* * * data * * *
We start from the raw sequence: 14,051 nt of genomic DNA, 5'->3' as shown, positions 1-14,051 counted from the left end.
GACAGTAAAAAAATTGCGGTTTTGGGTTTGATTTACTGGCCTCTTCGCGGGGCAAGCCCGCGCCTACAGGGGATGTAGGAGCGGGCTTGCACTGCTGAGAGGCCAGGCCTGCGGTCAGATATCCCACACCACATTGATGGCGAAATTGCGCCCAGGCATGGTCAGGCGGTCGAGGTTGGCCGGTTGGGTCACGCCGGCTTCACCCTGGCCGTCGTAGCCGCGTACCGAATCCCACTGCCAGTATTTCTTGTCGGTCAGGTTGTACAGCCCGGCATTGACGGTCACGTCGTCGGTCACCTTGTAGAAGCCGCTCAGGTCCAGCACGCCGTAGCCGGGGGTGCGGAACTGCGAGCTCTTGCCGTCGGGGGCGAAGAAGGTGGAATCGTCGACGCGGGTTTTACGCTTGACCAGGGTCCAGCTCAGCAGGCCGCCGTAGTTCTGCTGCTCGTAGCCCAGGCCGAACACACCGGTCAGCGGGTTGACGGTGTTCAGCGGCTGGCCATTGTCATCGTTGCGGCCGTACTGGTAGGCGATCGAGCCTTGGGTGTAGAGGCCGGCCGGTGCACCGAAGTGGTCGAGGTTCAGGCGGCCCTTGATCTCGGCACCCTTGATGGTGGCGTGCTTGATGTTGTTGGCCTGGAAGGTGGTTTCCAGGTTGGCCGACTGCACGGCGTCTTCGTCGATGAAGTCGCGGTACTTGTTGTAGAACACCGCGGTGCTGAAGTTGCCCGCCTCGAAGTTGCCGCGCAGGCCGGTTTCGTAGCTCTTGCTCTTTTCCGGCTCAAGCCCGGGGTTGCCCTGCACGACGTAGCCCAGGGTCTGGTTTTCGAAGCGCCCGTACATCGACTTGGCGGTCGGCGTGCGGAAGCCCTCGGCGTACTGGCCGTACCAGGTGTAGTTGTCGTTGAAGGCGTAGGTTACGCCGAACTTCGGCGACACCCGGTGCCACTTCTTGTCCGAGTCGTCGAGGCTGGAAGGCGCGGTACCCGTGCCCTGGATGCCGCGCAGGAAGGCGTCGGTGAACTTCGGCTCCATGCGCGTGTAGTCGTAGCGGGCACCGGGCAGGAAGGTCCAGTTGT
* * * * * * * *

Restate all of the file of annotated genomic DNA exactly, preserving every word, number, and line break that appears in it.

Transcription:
We start from the raw sequence: 14,051 nt of genomic DNA, 5'->3' as shown, positions 1-14,051 counted from the left end.
GACAGTAAAAAAATTGCGGTTTTGGGTTTGATTTACTGGCCTCTTCGCGGGGCAAGCCCGCGCCTACAGGGGATGTAGGAGCGGGCTTGCACTGCTGAGAGGCCAGGCCTGCGGTCAGATATCCCACACCACATTGATGGCGAAATTGCGCCCAGGCATGGTCAGGCGGTCGAGGTTGGCCGGTTGGGTCACGCCGGCTTCACCCTGGCCGTCGTAGCCGCGTACCGAATCCCACTGCCAGTATTTCTTGTCGGTCAGGTTGTACAGCCCGGCATTGACGGTCACGTCGTCGGTCACCTTGTAGAAGCCGCTCAGGTCCAGCACGCCGTAGCCGGGGGTGCGGAACTGCGAGCTCTTGCCGTCGGGGGCGAAGAAGGTGGAATCGTCGACGCGGGTTTTACGCTTGACCAGGGTCCAGCTCAGCAGGCCGCCGTAGTTCTGCTGCTCGTAGCCCAGGCCGAACACACCGGTCAGCGGGTTGACGGTGTTCAGCGGCTGGCCATTGTCATCGTTGCGGCCGTACTGGTAGGCGATCGAGCCTTGGGTGTAGAGGCCGGCCGGTGCACCGAAGTGGTCGAGGTTCAGGCGGCCCTTGATCTCGGCACCCTTGATGGTGGCGTGCTTGATGTTGTTGGCCTGGAAGGTGGTTTCCAGGTTGGCCGACTGCACGGCGTCTTCGTCGATGAAGTCGCGGTACTTGTTGTAGAACACCGCGGTGCTGAAGTTGCCCGCCTCGAAGTTGCCGCGCAGGCCGGTTTCGTAGCTCTTGCTCTTTTCCGGCTCAAGCCCGGGGTTGCCCTGCACGACGTAGCCCAGGGTCTGGTTTTCGAAGCGCCCGTACATCGACTTGGCGGTCGGCGTGCGGAAGCCCTCGGCGTACTGGCCGTACCAGGTGTAGTTGTCGTTGAAGGCGTAGGTTACGCCGAACTTCGGCGACACCCGGTGCCACTTCTTGTCCGAGTCGTCGAGGCTGGAAGGCGCGGTACCCGTGCCCTGGATGCCGCGCAGGAAGGCGTCGGTGAACTTCGGCTCCATGCGCGTGTAGTCGTAGCGGGCACCGGGCAGGAAGGTCCAGTTGT